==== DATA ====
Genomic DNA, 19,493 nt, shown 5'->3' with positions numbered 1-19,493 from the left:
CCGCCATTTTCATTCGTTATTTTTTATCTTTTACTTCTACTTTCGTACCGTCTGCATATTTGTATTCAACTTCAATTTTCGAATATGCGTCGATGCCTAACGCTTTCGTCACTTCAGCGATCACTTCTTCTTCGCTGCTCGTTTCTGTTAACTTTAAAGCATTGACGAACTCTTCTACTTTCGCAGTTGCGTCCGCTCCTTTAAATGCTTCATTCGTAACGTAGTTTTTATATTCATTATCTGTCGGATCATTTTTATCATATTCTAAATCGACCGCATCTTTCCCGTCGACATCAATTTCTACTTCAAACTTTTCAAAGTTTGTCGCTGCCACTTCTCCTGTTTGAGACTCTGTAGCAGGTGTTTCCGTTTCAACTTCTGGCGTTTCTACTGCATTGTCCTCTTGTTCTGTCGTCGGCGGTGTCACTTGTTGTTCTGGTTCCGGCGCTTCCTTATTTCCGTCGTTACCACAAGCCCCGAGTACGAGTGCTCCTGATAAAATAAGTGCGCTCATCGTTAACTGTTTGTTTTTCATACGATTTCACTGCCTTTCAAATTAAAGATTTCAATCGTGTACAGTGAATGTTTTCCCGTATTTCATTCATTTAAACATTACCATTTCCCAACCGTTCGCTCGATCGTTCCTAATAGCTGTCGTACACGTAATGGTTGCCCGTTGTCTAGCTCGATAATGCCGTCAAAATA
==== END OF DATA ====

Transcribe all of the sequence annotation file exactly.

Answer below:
Genomic DNA, 19,493 nt, shown 5'->3' with positions numbered 1-19,493 from the left:
CCGCCATTTTCATTCGTTATTTTTTATCTTTTACTTCTACTTTCGTACCGTCTGCATATTTGTATTCAACTTCAATTTTCGAATATGCGTCGATGCCTAACGCTTTCGTCACTTCAGCGATCACTTCTTCTTCGCTGCTCGTTTCTGTTAACTTTAAAGCATTGACGAACTCTTCTACTTTCGCAGTTGCGTCCGCTCCTTTAAATGCTTCATTCGTAACGTAGTTTTTATATTCATTATCTGTCGGATCATTTTTATCATATTCTAAATCGACCGCATCTTTCCCGTCGACATCAATTTCTACTTCAAACTTTTCAAAGTTTGTCGCTGCCACTTCTCCTGTTTGAGACTCTGTAGCAGGTGTTTCCGTTTCAACTTCTGGCGTTTCTACTGCATTGTCCTCTTGTTCTGTCGTCGGCGGTGTCACTTGTTGTTCTGGTTCCGGCGCTTCCTTATTTCCGTCGTTACCACAAGCCCCGAGTACGAGTGCTCCTGATAAAATAAGTGCGCTCATCGTTAACTGTTTGTTTTTCATACGATTTCACTGCCTTTCAAATTAAAGATTTCAATCGTGTACAGTGAATGTTTTCCCGTATTTCATTCATTTAAACATTACCATTTCCCAACCGTTCGCTCGATCGTTCCTAATAGCTGTCGTACACGTAATGGTTGCCCGTTGTCTAGCTCGATAATGCCGTCAAAATA